Majority of SPD members oppose coalition with Merkel: poll

BERLIN Fri Sep 27, 2013 3:34pm BST

German Chancellor and leader of the Christian Democratic Union ( CDU) Angela Merkel addresses a news conference after a CDU party board meeting in Berlin September 23, 2013, the day after the general election. REUTERS/Kai Pfaffenbach

German Chancellor and leader of the Christian Democratic Union ( CDU) Angela Merkel addresses a news conference after a CDU party board meeting in Berlin September 23, 2013, the day after the general election.

Credit: Reuters/Kai Pfaffenbach

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BERLIN (Reuters) - Two in three members of Germany's Social Democrats (SPD) oppose joining a 'grand coalition' with Angela Merkel's conservatives, according to a poll on Friday that underlined the dilemma facing the centre-left opposition party.

The poll was published hours before SPD representatives were due to meet in Berlin to decide whether to start coalition talks with Merkel after she won last Sunday's national election but remained short of a majority and in need of a coalition partner.

There is strong public support for a right-left coalition but Social Democrats are split on the issue, recalling how their party lost millions of votes after teaming up with Merkel in her first term from 2005 to 2009.

The Forsa poll showed 65 percent of SPD members do not want their party to enter an alliance with the conservatives. Some 70 percent of party officials said they were not in favour.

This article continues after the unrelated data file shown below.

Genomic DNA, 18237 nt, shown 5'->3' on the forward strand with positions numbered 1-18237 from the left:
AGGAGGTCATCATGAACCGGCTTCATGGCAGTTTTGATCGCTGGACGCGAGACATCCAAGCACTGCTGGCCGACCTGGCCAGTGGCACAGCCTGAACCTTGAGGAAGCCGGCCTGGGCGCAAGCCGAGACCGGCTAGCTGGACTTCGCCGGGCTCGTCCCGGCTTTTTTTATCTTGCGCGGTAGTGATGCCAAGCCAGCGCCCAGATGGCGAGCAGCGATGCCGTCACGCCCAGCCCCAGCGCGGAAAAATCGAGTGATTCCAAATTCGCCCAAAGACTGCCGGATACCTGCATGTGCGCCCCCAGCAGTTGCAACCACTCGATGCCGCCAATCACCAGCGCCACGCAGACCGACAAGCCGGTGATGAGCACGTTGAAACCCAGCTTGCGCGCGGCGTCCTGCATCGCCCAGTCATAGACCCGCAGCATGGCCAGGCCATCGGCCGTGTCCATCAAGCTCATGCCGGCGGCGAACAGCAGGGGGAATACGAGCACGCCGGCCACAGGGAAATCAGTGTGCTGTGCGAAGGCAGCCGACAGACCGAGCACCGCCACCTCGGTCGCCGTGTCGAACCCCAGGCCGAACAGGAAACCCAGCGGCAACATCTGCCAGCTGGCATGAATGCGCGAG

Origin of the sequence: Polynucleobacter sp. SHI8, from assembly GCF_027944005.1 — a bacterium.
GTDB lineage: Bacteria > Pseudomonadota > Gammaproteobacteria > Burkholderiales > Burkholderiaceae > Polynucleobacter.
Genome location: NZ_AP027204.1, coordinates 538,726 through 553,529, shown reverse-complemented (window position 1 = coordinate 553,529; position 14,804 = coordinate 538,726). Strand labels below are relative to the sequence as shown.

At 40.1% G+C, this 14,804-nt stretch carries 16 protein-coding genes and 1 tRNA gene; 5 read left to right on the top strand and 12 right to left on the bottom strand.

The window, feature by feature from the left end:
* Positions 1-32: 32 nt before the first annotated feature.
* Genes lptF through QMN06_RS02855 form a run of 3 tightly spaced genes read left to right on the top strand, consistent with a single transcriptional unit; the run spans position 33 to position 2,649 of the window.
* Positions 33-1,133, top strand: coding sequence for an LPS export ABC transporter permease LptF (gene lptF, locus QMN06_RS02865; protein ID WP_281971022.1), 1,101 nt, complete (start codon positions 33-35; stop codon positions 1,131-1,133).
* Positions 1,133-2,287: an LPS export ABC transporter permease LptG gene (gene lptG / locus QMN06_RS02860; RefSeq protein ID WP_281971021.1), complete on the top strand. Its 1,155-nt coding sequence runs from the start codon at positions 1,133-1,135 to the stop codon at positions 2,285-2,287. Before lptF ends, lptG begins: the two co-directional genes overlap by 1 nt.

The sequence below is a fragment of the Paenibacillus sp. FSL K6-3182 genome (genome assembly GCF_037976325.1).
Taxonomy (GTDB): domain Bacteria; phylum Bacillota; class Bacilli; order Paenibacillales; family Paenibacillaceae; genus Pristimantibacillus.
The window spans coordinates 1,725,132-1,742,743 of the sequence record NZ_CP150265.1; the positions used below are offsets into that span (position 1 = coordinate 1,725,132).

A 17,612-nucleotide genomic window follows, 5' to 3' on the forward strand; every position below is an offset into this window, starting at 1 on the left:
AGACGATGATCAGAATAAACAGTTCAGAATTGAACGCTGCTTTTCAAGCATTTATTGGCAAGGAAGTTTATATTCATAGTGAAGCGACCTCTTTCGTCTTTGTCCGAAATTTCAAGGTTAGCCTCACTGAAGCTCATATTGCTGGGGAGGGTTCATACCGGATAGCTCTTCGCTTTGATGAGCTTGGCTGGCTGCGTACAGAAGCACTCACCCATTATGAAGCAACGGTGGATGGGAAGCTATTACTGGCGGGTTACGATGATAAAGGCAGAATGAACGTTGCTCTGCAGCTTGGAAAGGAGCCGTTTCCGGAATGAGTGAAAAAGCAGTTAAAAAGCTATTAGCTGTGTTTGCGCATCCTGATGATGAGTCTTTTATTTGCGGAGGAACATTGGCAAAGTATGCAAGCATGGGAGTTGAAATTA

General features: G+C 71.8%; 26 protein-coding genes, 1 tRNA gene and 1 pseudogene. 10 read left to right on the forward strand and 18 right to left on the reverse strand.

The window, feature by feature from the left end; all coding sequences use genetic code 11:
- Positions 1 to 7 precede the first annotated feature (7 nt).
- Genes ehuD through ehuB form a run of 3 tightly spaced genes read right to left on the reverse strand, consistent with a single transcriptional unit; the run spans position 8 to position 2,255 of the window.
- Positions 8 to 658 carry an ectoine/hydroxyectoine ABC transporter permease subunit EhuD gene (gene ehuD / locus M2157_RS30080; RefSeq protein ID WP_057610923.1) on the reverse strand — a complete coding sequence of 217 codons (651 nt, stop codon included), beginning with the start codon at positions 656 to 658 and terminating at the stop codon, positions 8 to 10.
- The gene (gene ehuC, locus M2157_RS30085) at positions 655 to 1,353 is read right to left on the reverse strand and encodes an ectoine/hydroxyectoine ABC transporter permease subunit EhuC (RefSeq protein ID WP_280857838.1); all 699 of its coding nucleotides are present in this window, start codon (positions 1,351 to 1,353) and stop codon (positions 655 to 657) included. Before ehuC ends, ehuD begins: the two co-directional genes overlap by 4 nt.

By contrast, more than half of Germans who voted for the SPD in the election said they would welcome a 'grand coalition' and only 40 percent of them were against it, the survey showed.

"Once again the SPD faces a discrepancy between its voters, potential voters and party activists," said Manfred Guellner, head of the Forsa polling institute.

"If it follows the opinion of its members, the concerns many voters harbour about the SPD will strengthen further."

The SPD, which has about 470,000 card-carrying members, suffered its second-worst postwar performance in last Sunday's election but will remain the biggest party in parliament after Merkel's conservative bloc.

Those on the left of the party want all party members to be allowed to vote on any decision to join a grand coalition, an unwieldy and unpredictable process.

Merkel had wanted to continue in power with her outgoing coalition partner, the business-friendly Free Democrats (FDP), but they failed to clear the 5 percent threshold to enter the Bundestag lower house of parliament.

Of the three other parties represented in the new Bundestag, the SPD is regarded as her most likely new coalition partner, despite its members' reluctance. The other parties are the environmentalist Greens and the hardline Left.

Forsa conducted its survey on September 25-26. Of the 1,001 participants, 174 voted for the SPD in Sunday's election and 926 are members of the party.

(Reporting by Michelle Martin, editing by Gareth Jones)

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